Each year around 20% of food produced in the EU is lost or wasted. Over half of this waste occurs at a consumer level. In line with the United Nations’ Sustainable Development Goal 12.3, the EC has identified food waste as a propriety area under the Circular Economy Action Plan.
Speaking at the sixth EU Platform on Food Losses and Food Waste, Jyrki Katainen, vice-president for jobs, growth, investment and competitiveness in charge of food safety, stressed the importance of securing accurate data to identify the areas in the chain where food is currently wasted.
“In food waste, as in life, what gets measured gets managed. To be able to act meaningfully we need to know where, what, how much and why we are losing food resources,” Katainen said.
According to the former Finish Prime Minister, currently date codes contribute 10% to the total food waste produced across Europe. The EC is currently “undertaking work” to “improve” date labelling on foods, he revealed.
“Thanks to the revised EU waste legislation, adopted as part of the Circular Economy Action Plan in 2018, we will have access to consistent data on food waste. But we want to go even further and help Member States to quantify food waste at every stage of the supply chain. I am therefore delighted to announce that the Commission has also adopted… a Delegated Act laying down a common food waste measurement methodology," Katainen announced.
Based on a common definition of food waste, the methodology will ensure coherent monitoring of food waste levels across the EU. It will be transmitted to the co-legislators this summer with a view to final adoption in the autumn, the Finish politician noted.
Member States will be expected to put in place a monitoring framework with 2020 the first year food waste is reported on. Member States will be required to report back to the Commission by mid-2022.
While the Delegated Act defines what needs to be measured as food waste at each stage of the food supply chain and how this should be carried out, the Commission said it provides “flexibility” as to how data collection should be carried out at national level.
“In addition to monitoring of food waste by Member States, I count on the active participation of food business operators to measure and report on waste levels,” the European Commissioner added.
Tackling food waste: The business case
Speaking to his audience at the food waste summit yesterday (6 May), Katainen stressed that there are compelling financial arguments for the private sector to combat food waste.
In the EU, 61% of biomass is mainly used for food and animal feed and the whole food chain sector employs one fifth of the workforce, Katainen noted.
Circular economy models are already fuelling innovation, investment and profit growth across various sectors – including agri-food – he continued. “In 2016, sectors relevant to the circular economy employed more than four million workers – a 6% increase compared to 2012. Circularity has opened up new business opportunities,” he claimed.
According to EC data, circular activities generated €147bn in value-add during 2016 – and attracted investment of around €17.5bn. “Overarching all of this is the drive for a more sustainable future – in which the food sector plays a fundamental role,” Katainen said.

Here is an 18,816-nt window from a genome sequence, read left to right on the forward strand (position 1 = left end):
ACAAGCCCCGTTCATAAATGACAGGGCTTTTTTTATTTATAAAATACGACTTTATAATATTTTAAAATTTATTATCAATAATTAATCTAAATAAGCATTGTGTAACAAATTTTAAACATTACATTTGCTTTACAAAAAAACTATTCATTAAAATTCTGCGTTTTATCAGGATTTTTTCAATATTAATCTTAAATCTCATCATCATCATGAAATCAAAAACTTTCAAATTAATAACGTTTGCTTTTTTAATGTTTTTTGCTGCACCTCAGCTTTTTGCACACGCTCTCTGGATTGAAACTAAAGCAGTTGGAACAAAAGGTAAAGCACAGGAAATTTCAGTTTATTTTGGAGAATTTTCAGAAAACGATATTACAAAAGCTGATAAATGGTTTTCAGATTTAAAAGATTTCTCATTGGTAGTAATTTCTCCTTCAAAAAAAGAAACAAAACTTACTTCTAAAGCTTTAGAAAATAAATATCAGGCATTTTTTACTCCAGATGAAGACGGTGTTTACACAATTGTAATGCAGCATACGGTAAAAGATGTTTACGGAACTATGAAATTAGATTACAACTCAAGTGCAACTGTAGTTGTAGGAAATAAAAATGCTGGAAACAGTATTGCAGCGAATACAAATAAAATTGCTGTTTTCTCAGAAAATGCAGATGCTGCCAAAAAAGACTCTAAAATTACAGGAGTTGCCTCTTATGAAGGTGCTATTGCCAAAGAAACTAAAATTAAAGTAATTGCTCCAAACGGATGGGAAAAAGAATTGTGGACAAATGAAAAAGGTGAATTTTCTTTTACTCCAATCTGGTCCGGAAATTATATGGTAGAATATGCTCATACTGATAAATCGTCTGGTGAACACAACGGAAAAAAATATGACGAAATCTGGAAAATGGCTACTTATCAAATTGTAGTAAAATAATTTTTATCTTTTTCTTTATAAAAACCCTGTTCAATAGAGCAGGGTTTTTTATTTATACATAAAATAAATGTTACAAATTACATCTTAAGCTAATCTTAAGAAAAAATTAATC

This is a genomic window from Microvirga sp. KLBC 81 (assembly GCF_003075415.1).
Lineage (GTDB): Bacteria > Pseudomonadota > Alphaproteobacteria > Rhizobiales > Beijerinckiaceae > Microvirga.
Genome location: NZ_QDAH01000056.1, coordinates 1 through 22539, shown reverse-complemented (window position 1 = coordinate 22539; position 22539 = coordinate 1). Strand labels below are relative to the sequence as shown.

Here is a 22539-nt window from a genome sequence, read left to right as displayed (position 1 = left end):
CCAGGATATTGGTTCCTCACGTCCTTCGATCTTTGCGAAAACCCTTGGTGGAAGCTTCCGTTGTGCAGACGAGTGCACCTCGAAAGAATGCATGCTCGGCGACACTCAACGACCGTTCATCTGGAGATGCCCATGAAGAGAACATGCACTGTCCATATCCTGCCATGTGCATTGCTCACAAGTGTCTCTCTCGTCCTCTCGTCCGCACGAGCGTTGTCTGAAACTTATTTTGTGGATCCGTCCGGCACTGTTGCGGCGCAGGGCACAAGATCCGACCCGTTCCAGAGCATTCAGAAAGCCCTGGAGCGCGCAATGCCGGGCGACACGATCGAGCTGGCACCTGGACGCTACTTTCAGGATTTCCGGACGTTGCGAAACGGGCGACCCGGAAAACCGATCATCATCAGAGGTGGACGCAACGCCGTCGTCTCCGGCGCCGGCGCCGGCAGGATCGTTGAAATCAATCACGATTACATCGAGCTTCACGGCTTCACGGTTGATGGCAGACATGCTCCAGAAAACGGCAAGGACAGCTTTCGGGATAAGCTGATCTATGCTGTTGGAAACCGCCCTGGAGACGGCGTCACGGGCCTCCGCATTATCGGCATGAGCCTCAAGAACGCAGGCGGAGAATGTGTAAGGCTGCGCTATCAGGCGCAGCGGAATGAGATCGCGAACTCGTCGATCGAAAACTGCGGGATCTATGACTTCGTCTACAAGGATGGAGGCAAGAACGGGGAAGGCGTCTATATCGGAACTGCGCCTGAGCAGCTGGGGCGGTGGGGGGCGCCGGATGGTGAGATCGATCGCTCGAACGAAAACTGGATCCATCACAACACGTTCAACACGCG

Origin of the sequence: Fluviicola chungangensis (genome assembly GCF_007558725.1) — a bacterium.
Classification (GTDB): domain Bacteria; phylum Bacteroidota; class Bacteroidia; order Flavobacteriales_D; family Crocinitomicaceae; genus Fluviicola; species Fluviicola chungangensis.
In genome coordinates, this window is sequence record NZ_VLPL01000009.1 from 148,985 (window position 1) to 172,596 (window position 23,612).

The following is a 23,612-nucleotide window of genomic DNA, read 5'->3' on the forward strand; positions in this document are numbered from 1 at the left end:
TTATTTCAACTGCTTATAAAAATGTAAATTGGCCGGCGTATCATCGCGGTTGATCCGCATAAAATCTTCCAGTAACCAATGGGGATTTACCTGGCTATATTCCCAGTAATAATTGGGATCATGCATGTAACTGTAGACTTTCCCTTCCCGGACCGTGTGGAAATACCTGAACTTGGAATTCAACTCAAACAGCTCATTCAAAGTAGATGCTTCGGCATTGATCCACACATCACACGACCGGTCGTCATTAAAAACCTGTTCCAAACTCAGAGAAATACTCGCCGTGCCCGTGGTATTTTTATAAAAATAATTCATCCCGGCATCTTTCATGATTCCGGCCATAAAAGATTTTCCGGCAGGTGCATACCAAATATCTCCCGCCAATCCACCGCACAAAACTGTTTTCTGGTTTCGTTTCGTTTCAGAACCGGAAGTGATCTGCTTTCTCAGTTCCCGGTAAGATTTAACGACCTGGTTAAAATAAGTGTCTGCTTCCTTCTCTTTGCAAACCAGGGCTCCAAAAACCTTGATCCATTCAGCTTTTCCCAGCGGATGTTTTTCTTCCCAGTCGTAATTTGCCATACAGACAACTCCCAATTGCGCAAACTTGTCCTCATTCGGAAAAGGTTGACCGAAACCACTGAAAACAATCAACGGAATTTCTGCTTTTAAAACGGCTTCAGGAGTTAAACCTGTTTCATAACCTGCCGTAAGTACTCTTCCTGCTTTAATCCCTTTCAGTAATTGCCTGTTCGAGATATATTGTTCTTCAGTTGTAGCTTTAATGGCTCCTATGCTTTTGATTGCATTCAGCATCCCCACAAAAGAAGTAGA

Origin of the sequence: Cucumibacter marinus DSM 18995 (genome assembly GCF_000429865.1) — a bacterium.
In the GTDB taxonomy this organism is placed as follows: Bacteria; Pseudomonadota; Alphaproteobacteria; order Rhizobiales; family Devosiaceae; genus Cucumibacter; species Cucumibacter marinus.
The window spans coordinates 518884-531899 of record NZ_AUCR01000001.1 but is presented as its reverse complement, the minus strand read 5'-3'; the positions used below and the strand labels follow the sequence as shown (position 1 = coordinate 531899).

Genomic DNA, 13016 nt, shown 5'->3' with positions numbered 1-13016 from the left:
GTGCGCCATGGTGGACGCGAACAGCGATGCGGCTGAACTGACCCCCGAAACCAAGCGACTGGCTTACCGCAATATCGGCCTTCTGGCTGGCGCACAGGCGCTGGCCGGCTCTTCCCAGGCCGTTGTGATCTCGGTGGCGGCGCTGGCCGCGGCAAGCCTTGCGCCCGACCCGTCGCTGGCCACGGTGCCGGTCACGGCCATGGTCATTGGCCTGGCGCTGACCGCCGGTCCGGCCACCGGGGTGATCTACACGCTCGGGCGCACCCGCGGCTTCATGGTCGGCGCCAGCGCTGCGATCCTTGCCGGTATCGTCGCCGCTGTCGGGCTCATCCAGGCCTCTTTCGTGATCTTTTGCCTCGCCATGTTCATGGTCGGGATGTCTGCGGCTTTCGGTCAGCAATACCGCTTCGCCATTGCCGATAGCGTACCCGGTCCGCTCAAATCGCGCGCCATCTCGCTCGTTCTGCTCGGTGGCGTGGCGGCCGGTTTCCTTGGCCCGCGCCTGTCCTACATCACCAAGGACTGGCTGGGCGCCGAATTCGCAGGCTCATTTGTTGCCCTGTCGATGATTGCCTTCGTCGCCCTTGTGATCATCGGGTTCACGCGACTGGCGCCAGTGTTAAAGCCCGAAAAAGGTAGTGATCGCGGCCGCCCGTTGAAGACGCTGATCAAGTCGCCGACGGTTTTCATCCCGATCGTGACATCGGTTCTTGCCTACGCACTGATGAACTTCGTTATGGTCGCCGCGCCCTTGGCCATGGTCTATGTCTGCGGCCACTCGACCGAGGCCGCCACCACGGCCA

“The business case for food waste prevention is convincing. Research shows a 14:1 return on investment for companies which integrated reduction of food loss and waste in their operations. I count on the active participation of food business operators to measure, report and act on food waste levels.”
According to research from Champions 12.3 - a coalition of executives from governments, businesses, NGOs, research institutions, farmer groups, and civil society dedicated to achieving SGD 12.3 - companies saved US$14 for every US$1 invested in reducing food waste. Restaurants, meanwhile, save $7 in operating costs for every $1 invested in cutting food waste, Champions 12.3 revealed.
With over half of all food waste generated in the EU occurring at a consumer level, addressing food waste will also require the mobilisation of European citizens.
Katainen noted that a shift in consumer expectations around sustainable food production is already evident: “While citizens expect their food to be safe and affordable, they are increasingly concerned about food quality, its origins and impact on their health and the environment. The sustainable management of land, soil, water, and the conservation and sustainable use of biodiversity, are essential to making food systems circular.”
He expects this evolution of consumer demand to increasingly encompass food waste, in a similar way to the sharp developments in public attitudes to plastics. “The transition to greater circularity and more sustainable food systems needs the active engagement of citizens. The food and drinks sector has not yet received the same overwhelming attention level which was given to our actions related to plastics. But it should come.”
Future opportunities for innovation
“There are plenty opportunities to redesign a food system that minimises losses and promotes circularity. This will maximise value for consumers, producers and society as a whole,” Katainen predicted.
Looking at specific examples where innovation could bring benefits across the value chain, Katainen flagged the importance of the EU plastics strategy, which targets fully recyclable plastic by 2030.
He also pointed to the economic benefits that would flow from innovation to valorise side-streams and by-products from existing food production. “Turning bio-waste, residues and discards into valuable resources, as part of the bio-economy, offers further business opportunities,” Katainen suggested.
“Food loss and waste is nothing else but a symptom of a dysfunctional food system and tackling its root causes requires rethinking how we produce, market, distribute and consume food.”